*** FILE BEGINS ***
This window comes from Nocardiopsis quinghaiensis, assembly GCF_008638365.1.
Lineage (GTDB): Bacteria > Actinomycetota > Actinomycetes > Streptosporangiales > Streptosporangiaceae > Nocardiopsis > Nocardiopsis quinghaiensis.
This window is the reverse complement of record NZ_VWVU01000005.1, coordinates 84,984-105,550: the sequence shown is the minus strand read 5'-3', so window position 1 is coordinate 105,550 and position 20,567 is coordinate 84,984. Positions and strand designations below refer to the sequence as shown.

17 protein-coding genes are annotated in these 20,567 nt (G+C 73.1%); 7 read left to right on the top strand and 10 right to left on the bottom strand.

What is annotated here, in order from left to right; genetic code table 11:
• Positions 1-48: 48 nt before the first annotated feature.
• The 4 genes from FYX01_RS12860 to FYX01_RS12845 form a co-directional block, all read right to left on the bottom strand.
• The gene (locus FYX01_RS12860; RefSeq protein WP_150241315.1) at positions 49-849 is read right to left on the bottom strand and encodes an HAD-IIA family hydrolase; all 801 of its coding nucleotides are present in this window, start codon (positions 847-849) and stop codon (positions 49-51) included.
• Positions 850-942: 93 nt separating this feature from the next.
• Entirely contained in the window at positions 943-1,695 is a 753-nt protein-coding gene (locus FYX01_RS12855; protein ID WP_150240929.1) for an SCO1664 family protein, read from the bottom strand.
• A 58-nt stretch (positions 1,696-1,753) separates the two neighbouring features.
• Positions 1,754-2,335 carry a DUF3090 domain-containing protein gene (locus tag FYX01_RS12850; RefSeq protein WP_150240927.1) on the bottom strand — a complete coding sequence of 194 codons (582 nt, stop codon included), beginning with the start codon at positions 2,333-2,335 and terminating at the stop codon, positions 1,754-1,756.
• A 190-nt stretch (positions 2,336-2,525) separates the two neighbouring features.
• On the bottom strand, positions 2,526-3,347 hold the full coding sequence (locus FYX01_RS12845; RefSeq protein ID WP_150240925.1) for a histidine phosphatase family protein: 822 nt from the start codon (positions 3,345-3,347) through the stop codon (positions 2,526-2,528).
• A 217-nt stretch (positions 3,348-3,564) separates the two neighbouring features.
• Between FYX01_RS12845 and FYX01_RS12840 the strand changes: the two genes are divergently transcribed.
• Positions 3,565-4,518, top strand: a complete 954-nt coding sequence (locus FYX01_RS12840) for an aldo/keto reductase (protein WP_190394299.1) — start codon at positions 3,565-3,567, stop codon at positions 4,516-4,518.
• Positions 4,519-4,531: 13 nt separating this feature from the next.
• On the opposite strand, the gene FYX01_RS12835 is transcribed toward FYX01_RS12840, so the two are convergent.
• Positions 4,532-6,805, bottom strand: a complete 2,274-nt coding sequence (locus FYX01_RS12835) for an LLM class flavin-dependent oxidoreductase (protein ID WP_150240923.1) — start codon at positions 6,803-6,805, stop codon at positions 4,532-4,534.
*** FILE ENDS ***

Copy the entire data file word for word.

This window comes from Nocardiopsis quinghaiensis, assembly GCF_008638365.1.
Lineage (GTDB): Bacteria > Actinomycetota > Actinomycetes > Streptosporangiales > Streptosporangiaceae > Nocardiopsis > Nocardiopsis quinghaiensis.
This window is the reverse complement of record NZ_VWVU01000005.1, coordinates 84,984-105,550: the sequence shown is the minus strand read 5'-3', so window position 1 is coordinate 105,550 and position 20,567 is coordinate 84,984. Positions and strand designations below refer to the sequence as shown.

17 protein-coding genes are annotated in these 20,567 nt (G+C 73.1%); 7 read left to right on the top strand and 10 right to left on the bottom strand.

What is annotated here, in order from left to right; genetic code table 11:
• Positions 1-48: 48 nt before the first annotated feature.
• The 4 genes from FYX01_RS12860 to FYX01_RS12845 form a co-directional block, all read right to left on the bottom strand.
• The gene (locus FYX01_RS12860; RefSeq protein WP_150241315.1) at positions 49-849 is read right to left on the bottom strand and encodes an HAD-IIA family hydrolase; all 801 of its coding nucleotides are present in this window, start codon (positions 847-849) and stop codon (positions 49-51) included.
• Positions 850-942: 93 nt separating this feature from the next.
• Entirely contained in the window at positions 943-1,695 is a 753-nt protein-coding gene (locus FYX01_RS12855; protein ID WP_150240929.1) for an SCO1664 family protein, read from the bottom strand.
• A 58-nt stretch (positions 1,696-1,753) separates the two neighbouring features.
• Positions 1,754-2,335 carry a DUF3090 domain-containing protein gene (locus tag FYX01_RS12850; RefSeq protein WP_150240927.1) on the bottom strand — a complete coding sequence of 194 codons (582 nt, stop codon included), beginning with the start codon at positions 2,333-2,335 and terminating at the stop codon, positions 1,754-1,756.
• A 190-nt stretch (positions 2,336-2,525) separates the two neighbouring features.
• On the bottom strand, positions 2,526-3,347 hold the full coding sequence (locus FYX01_RS12845; RefSeq protein ID WP_150240925.1) for a histidine phosphatase family protein: 822 nt from the start codon (positions 3,345-3,347) through the stop codon (positions 2,526-2,528).
• A 217-nt stretch (positions 3,348-3,564) separates the two neighbouring features.
• Between FYX01_RS12845 and FYX01_RS12840 the strand changes: the two genes are divergently transcribed.
• Positions 3,565-4,518, top strand: a complete 954-nt coding sequence (locus FYX01_RS12840) for an aldo/keto reductase (protein WP_190394299.1) — start codon at positions 3,565-3,567, stop codon at positions 4,516-4,518.
• Positions 4,519-4,531: 13 nt separating this feature from the next.
• On the opposite strand, the gene FYX01_RS12835 is transcribed toward FYX01_RS12840, so the two are convergent.
• Positions 4,532-6,805, bottom strand: a complete 2,274-nt coding sequence (locus FYX01_RS12835) for an LLM class flavin-dependent oxidoreductase (protein ID WP_150240923.1) — start codon at positions 6,803-6,805, stop codon at positions 4,532-4,534.